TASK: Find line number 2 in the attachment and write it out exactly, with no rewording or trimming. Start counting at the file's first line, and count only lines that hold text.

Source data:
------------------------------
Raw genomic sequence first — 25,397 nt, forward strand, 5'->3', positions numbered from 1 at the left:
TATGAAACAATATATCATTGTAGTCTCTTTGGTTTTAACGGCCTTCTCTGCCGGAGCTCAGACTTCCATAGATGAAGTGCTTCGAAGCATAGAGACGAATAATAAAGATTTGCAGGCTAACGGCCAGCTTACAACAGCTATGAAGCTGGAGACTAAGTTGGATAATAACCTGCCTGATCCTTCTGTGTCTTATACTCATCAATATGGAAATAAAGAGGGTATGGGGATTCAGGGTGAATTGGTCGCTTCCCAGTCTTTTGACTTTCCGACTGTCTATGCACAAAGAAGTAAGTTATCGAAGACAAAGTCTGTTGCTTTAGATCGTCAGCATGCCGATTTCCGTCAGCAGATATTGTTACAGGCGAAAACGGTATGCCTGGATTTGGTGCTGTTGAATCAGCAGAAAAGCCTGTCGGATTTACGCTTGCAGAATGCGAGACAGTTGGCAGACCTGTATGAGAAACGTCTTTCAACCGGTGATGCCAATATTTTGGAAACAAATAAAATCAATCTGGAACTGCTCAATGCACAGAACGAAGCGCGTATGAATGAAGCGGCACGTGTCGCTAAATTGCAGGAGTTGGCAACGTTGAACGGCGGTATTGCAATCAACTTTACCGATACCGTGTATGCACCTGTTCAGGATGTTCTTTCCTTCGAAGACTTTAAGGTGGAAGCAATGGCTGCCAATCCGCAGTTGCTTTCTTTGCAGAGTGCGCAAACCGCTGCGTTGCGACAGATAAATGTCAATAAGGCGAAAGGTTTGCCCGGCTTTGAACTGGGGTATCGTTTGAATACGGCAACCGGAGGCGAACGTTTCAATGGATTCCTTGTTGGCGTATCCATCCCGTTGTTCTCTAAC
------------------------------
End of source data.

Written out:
TATGAAACAATATATCATTGTAGTCTCTTTGGTTTTAACGGCCTTCTCTGCCGGAGCTCAGACTTCCATAGATGAAGTGCTTCGAAGCATAGAGACGAATAATAAAGATTTGCAGGCTAACGGCCAGCTTACAACAGCTATGAAGCTGGAGACTAAGTTGGATAATAACCTGCCTGATCCTTCTGTGTCTTATACTCATCAATATGGAAATAAAGAGGGTATGGGGATTCAGGGTGAATTGGTCGCTTCCCAGTCTTTTGACTTTCCGACTGTCTATGCACAAAGAAGTAAGTTATCGAAGACAAAGTCTGTTGCTTTAGATCGTCAGCATGCCGATTTCCGTCAGCAGATATTGTTACAGGCGAAAACGGTATGCCTGGATTTGGTGCTGTTGAATCAGCAGAAAAGCCTGTCGGATTTACGCTTGCAGAATGCGAGACAGTTGGCAGACCTGTATGAGAAACGTCTTTCAACCGGTGATGCCAATATTTTGGAAACAAATAAAATCAATCTGGAACTGCTCAATGCACAGAACGAAGCGCGTATGAATGAAGCGGCACGTGTCGCTAAATTGCAGGAGTTGGCAACGTTGAACGGCGGTATTGCAATCAACTTTACCGATACCGTGTATGCACCTGTTCAGGATGTTCTTTCCTTCGAAGACTTTAAGGTGGAAGCAATGGCTGCCAATCCGCAGTTGCTTTCTTTGCAGAGTGCGCAAACCGCTGCGTTGCGACAGATAAATGTCAATAAGGCGAAAGGTTTGCCCGGCTTTGAACTGGGGTATCGTTTGAATACGGCAACCGGAGGCGAACGTTTCAATGGATTCCTTGTTGGCGTATCCATCCCGTTGTTCTCTAAC